Donnie Douglas

Donnie Douglas


I have a new habit, and comparatively speaking I suppose, this one would slip in on the not-so-bad end of my personal spectrum.

It is not expensive nor deleterious to my health, at least physically. Mentally? My therapist, if I had one, would make that call.

The short days have given this retiree about 90 minutes of dead time in advance of happy hour and the evening’s sports lineup during which I have at least one eye on a reality crime shows; YouTube TV offers them on demand, stacked up nicely on my Home page. Bobby Flay, at least temporarily, has been removed from the nightly menu.

You have seen these documentaries, almost always murder mysteries, cold cases that warm up over the ensuing hour or two. They are popular with “Dateline,” “20/20,” and Oxygen Network, delivered in a cookie-cutter format, and I must boast, I have gotten fairly good at identifying the killer before the second commercial break.

They segue into one another so seamlessly that another begins as one ends, and just 90 seconds or so into the new one I must know how and why this lovely human being was murdered.

Some things I have gleaned from watching these murder mysteries include: the victim most likely knows the killer, and the more gruesome the killing, the closer the connection; sex and money are the most likely motives; the victims typically had led idyllic lives, at least until we find out they were cheating on the spouse; and, because of advances in crime technology, getting away with murder is harder now than it has ever been.

Recently several buddies were huddled in the pro shop, all talking at the same time while solving the world’s problems, when the subject of crime documentaries was introduced. I suggested, and most agreed, that advances in forensics, cell phones in every hand, surveillance cameras on every block, DNA science, and much more cough up clues that years ago just simply did not exist.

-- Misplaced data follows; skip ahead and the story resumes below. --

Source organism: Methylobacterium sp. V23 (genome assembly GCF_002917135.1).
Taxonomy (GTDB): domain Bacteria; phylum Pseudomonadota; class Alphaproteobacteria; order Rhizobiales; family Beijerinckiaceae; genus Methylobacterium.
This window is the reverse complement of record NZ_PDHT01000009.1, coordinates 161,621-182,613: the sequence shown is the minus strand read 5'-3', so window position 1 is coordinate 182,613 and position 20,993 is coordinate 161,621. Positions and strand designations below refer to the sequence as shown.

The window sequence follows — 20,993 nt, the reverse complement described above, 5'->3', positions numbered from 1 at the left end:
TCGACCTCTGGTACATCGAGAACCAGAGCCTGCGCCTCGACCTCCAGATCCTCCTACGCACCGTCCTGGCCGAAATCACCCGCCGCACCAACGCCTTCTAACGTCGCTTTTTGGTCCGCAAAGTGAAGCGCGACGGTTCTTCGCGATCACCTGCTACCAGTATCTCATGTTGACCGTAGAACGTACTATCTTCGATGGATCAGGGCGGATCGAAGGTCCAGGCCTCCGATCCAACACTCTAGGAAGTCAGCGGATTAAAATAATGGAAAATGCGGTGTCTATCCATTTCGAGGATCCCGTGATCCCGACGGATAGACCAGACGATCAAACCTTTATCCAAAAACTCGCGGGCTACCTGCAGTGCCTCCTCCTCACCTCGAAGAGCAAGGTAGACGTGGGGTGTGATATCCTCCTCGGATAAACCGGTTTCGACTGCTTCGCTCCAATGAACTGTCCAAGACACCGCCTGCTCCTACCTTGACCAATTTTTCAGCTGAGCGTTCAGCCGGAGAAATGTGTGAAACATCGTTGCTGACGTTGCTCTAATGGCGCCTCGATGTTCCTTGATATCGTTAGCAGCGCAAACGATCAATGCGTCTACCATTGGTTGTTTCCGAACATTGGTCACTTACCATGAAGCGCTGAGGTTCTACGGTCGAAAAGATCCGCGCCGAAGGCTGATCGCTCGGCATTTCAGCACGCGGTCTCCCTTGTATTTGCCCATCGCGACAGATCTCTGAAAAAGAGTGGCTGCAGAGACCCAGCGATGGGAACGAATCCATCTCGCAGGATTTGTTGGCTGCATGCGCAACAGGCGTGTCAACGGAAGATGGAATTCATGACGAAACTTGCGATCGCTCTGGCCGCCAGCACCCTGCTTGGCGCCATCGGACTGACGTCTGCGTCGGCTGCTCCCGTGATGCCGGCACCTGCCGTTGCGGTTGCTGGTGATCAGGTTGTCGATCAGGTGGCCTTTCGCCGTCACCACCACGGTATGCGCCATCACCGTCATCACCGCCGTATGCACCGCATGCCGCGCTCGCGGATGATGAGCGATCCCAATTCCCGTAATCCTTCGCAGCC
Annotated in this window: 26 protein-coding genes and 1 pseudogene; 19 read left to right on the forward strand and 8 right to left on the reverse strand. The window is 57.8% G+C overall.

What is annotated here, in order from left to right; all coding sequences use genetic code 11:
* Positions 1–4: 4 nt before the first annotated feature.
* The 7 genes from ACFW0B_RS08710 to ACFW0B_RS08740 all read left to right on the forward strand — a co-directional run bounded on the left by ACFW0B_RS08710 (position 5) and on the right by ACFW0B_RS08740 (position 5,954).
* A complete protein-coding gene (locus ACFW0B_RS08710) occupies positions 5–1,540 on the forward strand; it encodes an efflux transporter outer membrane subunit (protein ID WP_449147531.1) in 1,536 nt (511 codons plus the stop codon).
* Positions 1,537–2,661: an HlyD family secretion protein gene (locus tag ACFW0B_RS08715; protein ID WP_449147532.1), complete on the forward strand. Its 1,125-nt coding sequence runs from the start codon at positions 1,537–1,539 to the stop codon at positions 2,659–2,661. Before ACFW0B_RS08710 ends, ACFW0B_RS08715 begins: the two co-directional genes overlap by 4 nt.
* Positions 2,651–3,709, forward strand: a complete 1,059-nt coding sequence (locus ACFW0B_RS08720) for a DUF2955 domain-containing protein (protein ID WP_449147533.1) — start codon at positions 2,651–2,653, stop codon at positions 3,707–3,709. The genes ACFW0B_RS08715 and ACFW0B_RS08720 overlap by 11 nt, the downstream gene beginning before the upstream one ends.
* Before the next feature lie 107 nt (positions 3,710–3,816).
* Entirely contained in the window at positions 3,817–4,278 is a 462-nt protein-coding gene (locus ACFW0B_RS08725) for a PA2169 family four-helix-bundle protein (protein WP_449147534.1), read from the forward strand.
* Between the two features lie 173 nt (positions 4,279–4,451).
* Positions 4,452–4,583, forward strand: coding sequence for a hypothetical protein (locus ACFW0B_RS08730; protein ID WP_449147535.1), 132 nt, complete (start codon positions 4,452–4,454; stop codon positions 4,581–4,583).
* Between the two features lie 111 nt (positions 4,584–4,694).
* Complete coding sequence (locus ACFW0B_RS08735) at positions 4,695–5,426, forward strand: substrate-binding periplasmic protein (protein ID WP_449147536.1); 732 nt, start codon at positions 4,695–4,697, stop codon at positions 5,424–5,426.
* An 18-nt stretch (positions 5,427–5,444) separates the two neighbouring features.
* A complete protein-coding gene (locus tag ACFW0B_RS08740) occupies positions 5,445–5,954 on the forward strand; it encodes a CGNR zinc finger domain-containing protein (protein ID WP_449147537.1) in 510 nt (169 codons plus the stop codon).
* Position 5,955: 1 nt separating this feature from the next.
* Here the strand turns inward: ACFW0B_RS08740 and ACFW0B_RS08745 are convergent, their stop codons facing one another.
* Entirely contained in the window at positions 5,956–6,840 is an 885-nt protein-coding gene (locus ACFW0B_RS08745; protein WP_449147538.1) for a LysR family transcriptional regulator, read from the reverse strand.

Most agreed that getting away with murder would be difficult, but one fellow, who will remain nameless, piped in, “I could do it.” He is a peaceful sort, but as we all know from watching these crime documentaries, sometimes the least likely suspect is whodunit. If someone turns up dead or missing, we will know where to begin the investigation.

I have witnessed these crime documentaries from both sides, having watched obviously, but also having been in front of the camera for several, including documentaries on the murder of James Jordan and the Myron Britt case. Soon enough, there will be another I was interviewed for on Oxygen network, the murder of a St. Pauls woman whose killer was found after her body was exhumed.

That assumes I said something worthy of surviving the editing process, which is likely because one thing I know is they will ask the same question in various versions until they get the answer they were expecting.

This says less about me than it does the truth that if you are the editor for 24 years of the local newspaper in Robeson County, where violent murders are sewn deeply into the fabric, you might be asked to participate in one of these documentaries. I have never hesitated despite my not-made-for-TV looks because as a journalist I always appreciated when folks would talk to us, plus I figure might as well cling to a bit of relevancy as long as I can.

My murder mystery is when the show will air, having been told sometime in the spring or early summer, so still a few months away.

When I know, you will know, and we will have a watch party. Remember, the camera adds 20 pounds.

Reach Donnie Douglas by email at [email protected]